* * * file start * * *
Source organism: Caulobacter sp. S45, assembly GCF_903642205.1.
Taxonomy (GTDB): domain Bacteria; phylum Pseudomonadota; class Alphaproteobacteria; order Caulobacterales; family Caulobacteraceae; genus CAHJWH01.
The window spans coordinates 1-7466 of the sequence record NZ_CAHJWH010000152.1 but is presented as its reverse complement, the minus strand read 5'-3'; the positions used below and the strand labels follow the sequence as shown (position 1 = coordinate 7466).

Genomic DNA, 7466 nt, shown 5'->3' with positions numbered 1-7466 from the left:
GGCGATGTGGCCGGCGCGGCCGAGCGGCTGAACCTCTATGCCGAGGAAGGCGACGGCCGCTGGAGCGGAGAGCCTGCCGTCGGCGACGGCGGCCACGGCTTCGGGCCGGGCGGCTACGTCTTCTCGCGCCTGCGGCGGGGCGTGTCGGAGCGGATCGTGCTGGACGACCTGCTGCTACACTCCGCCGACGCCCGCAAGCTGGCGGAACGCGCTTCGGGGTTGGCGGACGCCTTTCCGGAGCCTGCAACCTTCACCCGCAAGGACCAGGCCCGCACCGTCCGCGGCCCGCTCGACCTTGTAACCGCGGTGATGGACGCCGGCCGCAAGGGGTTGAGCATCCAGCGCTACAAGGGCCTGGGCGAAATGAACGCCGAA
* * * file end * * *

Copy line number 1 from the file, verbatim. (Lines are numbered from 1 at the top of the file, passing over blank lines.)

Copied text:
Source organism: Caulobacter sp. S45, assembly GCF_903642205.1.